Mackinac Island, Michigan
|Mackinac Island, Michigan|
|City of Mackinac Island|
Downtown Mackinac Island along M-185
Location of Mackinac Island, Michigan
|• Total||18.84 sq mi (48.80 km2)|
|• Land||4.35 sq mi (11.27 km2)|
|• Water||14.49 sq mi (37.53 km2) 76.91%|
|Elevation||594 ft (181 m)|
|• Estimate (2012)||493|
|• Density||113.1/sq mi (43.7/km2)|
|Time zone||EST (UTC-5)|
|• Summer (DST)||EDT (UTC-4)|
|Area code(s)||906 Exchange: 847|
|GNIS feature ID||1620659|
Mackinac Island (// MAK-in-aw) is a city in Mackinac County in the U.S. state of Michigan. In the 2010 census, the city had a permanent population of 492, although there are thousands more seasonal workers and tourists during the summer months. From 1818–1882, the city was the county seat of the former Michilimackinac County, which was later organized into Mackinac County with St. Ignace as the county seat. The city includes all of Mackinac Island and the unpopulated Round Island, which is federally owned and part of Hiawatha National Forest. The city also includes all of Mackinac Island State Park, which includes 80% of Mackinac Island and is governed by the Mackinac Island State Park Commission. The city is served by the Mackinac Island Public School.
A unique local ordinance prohibits the use of any motor vehicles on the island. The most common means of travel are foot, bicycle, or horseback. Certain enumerated exceptions include emergency vehicles, electric wheelchairs for those with disabilities, snowmobiles in winter, and golf carts for on-course use only. Mackinac Island is home to the famed Grand Hotel, where the 1980 movie Somewhere in Time was filmed. That film presents a rare exception in which motorized vehicles were allowed on the island.
Mackinac Island is also famous for the many fudge shops on the island. The island has a very large industry making fudge in a traditional manner, creating them on cold marble slabs. The many varieties are a tourist draw and common gift throughout Michigan.
In an early written history of Mackinac Island (1887) by an official interpreter for the U.S. government and an Ottawa chief's son, Andrew Blackbird describes how a small independent tribe called "Mi-shi-ne-macki naw-go," that occupied Mackinac Island, had become confederated with the Ottawa from Ottawa Island (now Manitoulin Island) situated north of Lake Huron. One winter the Mi-shi-ne-macki naw-go on Mackinac Island were almost entirely annihilated by the Senecas of New York, of the Iroquois nation. Only two escaped by hiding in one of the natural caves at the island. To commemorate this confederate tribe, the Ottawas and Chippewas named what is now Mackinac Island, "Mi-shi-ne-macki-nong."  In 1895 Fort Mackinac's John R. Bailey, M. D. published his history entitled "Mackinac formerly Michilimackinac," describing some of the first recorded presence on Mackinac of French traders with a large party of Huron and Ottawas heading to Three Rivers in 1654, and an adventurer making a canoe voyage in 1665.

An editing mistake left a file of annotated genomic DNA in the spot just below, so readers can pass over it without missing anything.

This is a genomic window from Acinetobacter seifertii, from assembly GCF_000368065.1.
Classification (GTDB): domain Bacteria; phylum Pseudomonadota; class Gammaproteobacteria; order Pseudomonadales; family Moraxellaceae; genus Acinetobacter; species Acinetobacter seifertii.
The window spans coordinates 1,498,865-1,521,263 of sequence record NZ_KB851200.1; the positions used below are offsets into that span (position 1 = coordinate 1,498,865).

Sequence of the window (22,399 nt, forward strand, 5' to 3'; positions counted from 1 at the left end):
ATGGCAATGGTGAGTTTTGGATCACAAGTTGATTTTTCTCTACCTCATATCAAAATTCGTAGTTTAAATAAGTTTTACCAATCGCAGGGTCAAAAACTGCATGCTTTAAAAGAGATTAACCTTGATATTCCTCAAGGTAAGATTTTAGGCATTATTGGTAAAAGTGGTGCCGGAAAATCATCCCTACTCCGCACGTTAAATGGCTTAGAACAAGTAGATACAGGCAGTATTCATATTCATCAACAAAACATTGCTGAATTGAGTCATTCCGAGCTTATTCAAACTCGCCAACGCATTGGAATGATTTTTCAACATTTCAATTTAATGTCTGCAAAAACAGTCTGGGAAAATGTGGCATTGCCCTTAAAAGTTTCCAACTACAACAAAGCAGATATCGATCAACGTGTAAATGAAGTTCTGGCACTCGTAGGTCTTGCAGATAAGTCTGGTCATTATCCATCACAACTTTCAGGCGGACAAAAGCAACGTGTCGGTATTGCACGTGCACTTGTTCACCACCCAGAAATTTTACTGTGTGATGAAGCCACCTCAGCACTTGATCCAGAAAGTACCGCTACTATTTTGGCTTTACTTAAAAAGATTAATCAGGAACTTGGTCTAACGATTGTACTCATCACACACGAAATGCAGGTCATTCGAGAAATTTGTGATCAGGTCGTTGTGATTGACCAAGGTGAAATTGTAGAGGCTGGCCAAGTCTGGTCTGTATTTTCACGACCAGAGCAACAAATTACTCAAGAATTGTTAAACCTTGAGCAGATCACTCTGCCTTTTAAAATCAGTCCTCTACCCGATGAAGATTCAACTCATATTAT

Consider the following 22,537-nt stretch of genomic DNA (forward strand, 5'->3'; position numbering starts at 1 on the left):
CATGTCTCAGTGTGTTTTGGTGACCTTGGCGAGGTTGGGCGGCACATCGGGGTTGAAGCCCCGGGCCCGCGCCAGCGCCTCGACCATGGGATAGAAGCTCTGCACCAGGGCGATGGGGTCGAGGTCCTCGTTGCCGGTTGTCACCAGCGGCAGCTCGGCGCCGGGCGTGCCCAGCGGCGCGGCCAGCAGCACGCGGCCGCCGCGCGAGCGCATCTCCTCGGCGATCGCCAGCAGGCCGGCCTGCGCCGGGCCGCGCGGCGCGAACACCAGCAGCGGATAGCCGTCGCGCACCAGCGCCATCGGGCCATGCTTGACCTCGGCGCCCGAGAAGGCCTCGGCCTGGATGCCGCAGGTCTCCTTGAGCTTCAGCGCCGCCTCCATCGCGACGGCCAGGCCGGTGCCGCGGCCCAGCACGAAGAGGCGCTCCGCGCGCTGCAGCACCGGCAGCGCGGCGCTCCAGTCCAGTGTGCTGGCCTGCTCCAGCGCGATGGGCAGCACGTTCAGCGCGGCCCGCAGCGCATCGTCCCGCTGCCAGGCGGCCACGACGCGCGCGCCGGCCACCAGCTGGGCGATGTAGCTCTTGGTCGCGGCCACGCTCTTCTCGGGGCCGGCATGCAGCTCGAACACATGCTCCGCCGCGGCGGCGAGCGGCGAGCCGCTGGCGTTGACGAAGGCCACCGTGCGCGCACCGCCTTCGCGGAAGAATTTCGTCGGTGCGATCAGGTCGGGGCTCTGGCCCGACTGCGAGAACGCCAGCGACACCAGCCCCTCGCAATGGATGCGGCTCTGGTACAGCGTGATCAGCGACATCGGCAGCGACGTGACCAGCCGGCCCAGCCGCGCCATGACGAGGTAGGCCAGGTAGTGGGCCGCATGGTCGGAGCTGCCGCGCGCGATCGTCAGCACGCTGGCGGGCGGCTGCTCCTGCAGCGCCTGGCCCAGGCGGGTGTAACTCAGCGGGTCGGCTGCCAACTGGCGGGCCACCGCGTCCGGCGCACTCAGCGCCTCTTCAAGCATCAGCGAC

Mackinac Island is the destination of both the annual Chicago to Mackinac Sailboat Race, run by the Chicago Yacht Club, and the annual Port Huron to Mackinac Boat Race, sponsored by the Bayview Yacht Club of Detroit, Michigan.
According to the United States Census Bureau, the city has a total area of 18.84 square miles (48.80 km2), of which 4.35 square miles (11.27 km2) is land and 14.49 square miles (37.53 km2) is water. Interestingly, the City of Mackinac Island not only exists on the island of the same name, but also takes in the entirety of nearby Round Island, situated in the Straits of Mackinac immediately to the south. Round Island is currently uninhabited and is owned by the U.S. Forest Service in its entirety, and is managed as part of the Hiawatha National Forest.
The Michigan Legislature created the City of Mackinac Island in 1899 via L.A. 437 of 1899 as a "special charter city." At that time, all of nearby Round Island was included in the corporate limits, although for reasons not currently clear. While all of Mackinac Island, the landform, is located within the corporate limits of the City of Mackinac Island, 82 percent of the island's landmass is owned by the State of Michigan and managed by the Mackinac Island State Park Commission (MISPC), so that the City itself has direct jurisdiction over only 18 percent of the island, the remainder being under direct control of the Commission. The City and the Commission do, however, work together on the many issues affecting both the City and the State Park, such as the longtime ban on most motorized vehicles on the island.